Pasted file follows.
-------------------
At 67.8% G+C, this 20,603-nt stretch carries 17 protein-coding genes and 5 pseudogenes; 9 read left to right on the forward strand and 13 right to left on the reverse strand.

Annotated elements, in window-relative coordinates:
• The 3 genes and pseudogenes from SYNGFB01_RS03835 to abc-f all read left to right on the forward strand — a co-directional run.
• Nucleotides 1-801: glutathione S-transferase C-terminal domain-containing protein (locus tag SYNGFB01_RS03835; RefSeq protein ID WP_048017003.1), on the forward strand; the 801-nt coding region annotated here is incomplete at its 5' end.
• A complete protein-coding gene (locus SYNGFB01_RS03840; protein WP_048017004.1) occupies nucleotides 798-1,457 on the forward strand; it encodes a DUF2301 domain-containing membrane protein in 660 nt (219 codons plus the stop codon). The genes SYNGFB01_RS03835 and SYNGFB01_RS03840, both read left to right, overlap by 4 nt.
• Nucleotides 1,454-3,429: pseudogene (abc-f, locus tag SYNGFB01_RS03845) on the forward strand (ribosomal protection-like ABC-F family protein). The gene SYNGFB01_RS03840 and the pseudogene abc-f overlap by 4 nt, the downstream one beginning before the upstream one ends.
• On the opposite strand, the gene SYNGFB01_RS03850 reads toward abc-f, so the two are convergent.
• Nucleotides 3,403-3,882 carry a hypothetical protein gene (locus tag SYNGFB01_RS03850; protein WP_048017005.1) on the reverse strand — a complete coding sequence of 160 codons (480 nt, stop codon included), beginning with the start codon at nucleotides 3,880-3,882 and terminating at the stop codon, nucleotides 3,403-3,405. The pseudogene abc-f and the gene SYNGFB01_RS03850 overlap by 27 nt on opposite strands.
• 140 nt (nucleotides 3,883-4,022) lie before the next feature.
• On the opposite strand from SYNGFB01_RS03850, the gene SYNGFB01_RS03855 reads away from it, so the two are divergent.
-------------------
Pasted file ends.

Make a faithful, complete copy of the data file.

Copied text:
At 67.8% G+C, this 20,603-nt stretch carries 17 protein-coding genes and 5 pseudogenes; 9 read left to right on the forward strand and 13 right to left on the reverse strand.

Annotated elements, in window-relative coordinates:
• The 3 genes and pseudogenes from SYNGFB01_RS03835 to abc-f all read left to right on the forward strand — a co-directional run.
• Nucleotides 1-801: glutathione S-transferase C-terminal domain-containing protein (locus tag SYNGFB01_RS03835; RefSeq protein ID WP_048017003.1), on the forward strand; the 801-nt coding region annotated here is incomplete at its 5' end.
• A complete protein-coding gene (locus SYNGFB01_RS03840; protein WP_048017004.1) occupies nucleotides 798-1,457 on the forward strand; it encodes a DUF2301 domain-containing membrane protein in 660 nt (219 codons plus the stop codon). The genes SYNGFB01_RS03835 and SYNGFB01_RS03840, both read left to right, overlap by 4 nt.
• Nucleotides 1,454-3,429: pseudogene (abc-f, locus tag SYNGFB01_RS03845) on the forward strand (ribosomal protection-like ABC-F family protein). The gene SYNGFB01_RS03840 and the pseudogene abc-f overlap by 4 nt, the downstream one beginning before the upstream one ends.
• On the opposite strand, the gene SYNGFB01_RS03850 reads toward abc-f, so the two are convergent.
• Nucleotides 3,403-3,882 carry a hypothetical protein gene (locus tag SYNGFB01_RS03850; protein WP_048017005.1) on the reverse strand — a complete coding sequence of 160 codons (480 nt, stop codon included), beginning with the start codon at nucleotides 3,880-3,882 and terminating at the stop codon, nucleotides 3,403-3,405. The pseudogene abc-f and the gene SYNGFB01_RS03850 overlap by 27 nt on opposite strands.
• 140 nt (nucleotides 3,883-4,022) lie before the next feature.
• On the opposite strand from SYNGFB01_RS03850, the gene SYNGFB01_RS03855 reads away from it, so the two are divergent.